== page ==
Carmody was talking about Kevin Coble's three-point ability after about 10 sentences when he addressed the media on Oct. 19:

(Coble is) good out there and we're going to have a hard time – I'm going to have to put Coach (Mitch) Henderson out there and play him because he can score just about any time he wants and he's making long shots. Those of you who have been around a while know that when he was a freshman and he came here and he wasn't really a three-point shooter. He didn't shoot long shots. He was a scorer, but he's moved it out further and further. Each year he's gotten better and now he shoots two-and-a-half steps past that three-point line pretty consistently.

And of sophomore John Shurna, Carmody said:

I don't think that we can replace his three-point shooting, but Shurna has taken a lot of them in three days of practice and I think he's going to surprise some people.

So yeah, the team will still know where the line is.

With so few possessions, every shot becomes that much more important because, simply, there are less chances to score each game. For a team that doesn't have many possessions, and takes a lot of threes, three-point shooting is obviously paramount to success. More so than with most teams.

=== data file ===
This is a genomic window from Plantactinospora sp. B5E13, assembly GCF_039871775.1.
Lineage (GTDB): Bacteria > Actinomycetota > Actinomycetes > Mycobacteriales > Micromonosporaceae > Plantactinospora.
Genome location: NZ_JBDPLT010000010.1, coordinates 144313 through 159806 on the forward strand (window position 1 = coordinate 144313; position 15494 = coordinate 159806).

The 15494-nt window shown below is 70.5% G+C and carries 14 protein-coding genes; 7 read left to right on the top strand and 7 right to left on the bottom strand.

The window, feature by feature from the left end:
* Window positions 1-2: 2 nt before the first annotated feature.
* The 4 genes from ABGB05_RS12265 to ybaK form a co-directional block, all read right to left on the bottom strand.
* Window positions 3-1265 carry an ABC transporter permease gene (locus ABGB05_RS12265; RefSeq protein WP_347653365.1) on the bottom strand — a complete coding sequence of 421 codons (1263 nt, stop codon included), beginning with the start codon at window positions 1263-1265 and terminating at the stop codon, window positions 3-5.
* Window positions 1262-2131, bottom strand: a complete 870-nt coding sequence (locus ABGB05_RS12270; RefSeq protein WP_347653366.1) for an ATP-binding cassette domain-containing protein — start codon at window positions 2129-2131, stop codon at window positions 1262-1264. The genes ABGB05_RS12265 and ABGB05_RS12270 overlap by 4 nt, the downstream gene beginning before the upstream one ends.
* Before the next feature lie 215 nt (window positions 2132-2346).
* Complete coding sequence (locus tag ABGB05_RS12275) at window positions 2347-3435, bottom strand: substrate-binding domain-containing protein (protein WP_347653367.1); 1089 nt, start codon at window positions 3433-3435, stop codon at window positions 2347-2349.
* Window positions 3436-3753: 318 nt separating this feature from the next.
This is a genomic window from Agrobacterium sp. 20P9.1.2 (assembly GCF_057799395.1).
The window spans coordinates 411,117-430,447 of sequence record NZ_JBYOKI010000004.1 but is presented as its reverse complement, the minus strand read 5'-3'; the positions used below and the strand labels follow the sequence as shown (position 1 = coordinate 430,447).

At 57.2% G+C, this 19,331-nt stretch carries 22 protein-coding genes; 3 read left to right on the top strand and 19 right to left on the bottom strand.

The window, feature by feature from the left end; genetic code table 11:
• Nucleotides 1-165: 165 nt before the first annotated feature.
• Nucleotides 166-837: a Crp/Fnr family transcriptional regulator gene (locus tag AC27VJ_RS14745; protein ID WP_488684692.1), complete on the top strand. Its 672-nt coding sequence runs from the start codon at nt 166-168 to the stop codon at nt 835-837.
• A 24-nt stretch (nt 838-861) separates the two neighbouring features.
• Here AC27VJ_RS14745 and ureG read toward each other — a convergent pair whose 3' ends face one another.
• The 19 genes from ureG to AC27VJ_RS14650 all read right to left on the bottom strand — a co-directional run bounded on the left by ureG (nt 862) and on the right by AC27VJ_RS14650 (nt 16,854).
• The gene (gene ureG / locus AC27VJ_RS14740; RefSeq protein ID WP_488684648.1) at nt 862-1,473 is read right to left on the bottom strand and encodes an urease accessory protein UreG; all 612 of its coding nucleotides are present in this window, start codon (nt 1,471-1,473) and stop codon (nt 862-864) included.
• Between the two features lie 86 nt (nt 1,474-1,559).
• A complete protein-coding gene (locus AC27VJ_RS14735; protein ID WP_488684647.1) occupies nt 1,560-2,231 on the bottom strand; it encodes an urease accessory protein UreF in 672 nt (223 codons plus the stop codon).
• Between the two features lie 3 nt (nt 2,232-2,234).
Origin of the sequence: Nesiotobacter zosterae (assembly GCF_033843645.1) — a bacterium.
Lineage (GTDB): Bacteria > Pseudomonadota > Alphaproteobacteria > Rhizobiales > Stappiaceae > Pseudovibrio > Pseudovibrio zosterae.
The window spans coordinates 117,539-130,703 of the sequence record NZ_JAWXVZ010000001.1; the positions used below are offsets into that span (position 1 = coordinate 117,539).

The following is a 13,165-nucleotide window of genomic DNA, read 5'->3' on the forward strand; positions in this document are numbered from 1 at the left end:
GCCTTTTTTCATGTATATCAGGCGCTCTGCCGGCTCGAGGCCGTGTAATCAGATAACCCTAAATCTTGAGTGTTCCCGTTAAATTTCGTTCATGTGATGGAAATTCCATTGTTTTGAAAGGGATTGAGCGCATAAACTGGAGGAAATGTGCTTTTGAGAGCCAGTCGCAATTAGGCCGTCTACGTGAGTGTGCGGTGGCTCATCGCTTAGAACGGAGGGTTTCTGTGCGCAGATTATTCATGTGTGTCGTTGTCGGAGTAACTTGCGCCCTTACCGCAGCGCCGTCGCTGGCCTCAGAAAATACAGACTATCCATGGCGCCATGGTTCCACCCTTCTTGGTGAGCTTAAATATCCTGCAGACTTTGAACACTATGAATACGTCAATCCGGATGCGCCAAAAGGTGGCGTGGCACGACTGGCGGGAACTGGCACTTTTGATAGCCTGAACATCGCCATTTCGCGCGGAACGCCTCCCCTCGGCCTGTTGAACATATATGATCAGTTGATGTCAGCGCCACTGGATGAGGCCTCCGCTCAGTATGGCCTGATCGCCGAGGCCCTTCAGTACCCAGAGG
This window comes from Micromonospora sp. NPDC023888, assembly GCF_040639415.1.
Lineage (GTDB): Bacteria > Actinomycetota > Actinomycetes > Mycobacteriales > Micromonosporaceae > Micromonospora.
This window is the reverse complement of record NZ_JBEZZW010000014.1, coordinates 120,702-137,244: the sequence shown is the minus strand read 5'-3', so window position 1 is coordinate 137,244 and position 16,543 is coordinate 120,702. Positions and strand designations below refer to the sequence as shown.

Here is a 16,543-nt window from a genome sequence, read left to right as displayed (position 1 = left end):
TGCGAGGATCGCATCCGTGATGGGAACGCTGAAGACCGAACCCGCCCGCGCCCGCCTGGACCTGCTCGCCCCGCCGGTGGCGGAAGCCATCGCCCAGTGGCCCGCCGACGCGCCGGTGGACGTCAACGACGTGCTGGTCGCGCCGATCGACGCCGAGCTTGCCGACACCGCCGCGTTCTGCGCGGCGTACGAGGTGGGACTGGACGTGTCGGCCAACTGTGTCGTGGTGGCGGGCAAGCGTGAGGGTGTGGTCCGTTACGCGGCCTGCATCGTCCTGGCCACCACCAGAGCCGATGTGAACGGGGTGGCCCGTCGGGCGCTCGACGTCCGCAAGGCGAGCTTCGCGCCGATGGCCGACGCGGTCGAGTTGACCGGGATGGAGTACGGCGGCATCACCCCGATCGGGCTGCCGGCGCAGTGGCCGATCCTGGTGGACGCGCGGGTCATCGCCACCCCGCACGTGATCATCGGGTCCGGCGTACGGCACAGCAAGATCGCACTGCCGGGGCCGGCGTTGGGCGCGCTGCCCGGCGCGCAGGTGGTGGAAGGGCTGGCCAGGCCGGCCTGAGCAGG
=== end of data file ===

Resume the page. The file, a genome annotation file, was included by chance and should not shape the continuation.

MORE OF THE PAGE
And what makes three-pointers super-duper-extra important in Carmody's system is that the Cats struggle in other areas. Because of a relative dearth of athleticism – at least compared with some Big Ten outfits – the team doesn't rebound all that well. The Cats ranked No. 333 in rebounds per game (32.3), No. 320 in offensive rebounds per game (27.9) and No. 336 in defensive rebounds (19.7).

Now, obviously not having a lot of possessions means that there aren't going to be as many chances to get boards: More possessions means more shots which means more rebounds; fewer possession means fewer shots which means fewer rebounds. True. But it's not just the raw totals that attest to NU's trouble on the boards. In addition, Northwestern ranked 315th in rebounding percentage – the frequency with which the team snares O-boards, not the total number – and 289th in defensive rebound percentage.

Another stat that exists independently of the fewer-possessions clause is rebound margin, and NU doesn't do so hot there either. Last season, NU was No. 308 in rebound margin at -4.9. And in 2008, Northwestern was the worst rebound margin team in the nation at -10.8.

But the three-pointers are a constant. And they can help negate other weaknesses. Or exacerbate them.

A look at Northwestern's 2008-09 schedule and box scores verifies the importance of threes. On the season, NU shot 38.6 percent from downtown. Again, that was No. 23* in the nation and easily the best mark in the Big Ten.

* Really, it's even better than 23. It's harder to distinguish what is a "big-time" college basketball team than it is with college football. In football, you can look at the BCS conferences and maybe add a few outliers – you know, TCU, Boise State, Utah. You can pretty easily see who the "big-time" teams are. In basketball though, with nearly three times as many Division I schools, it's more subjective.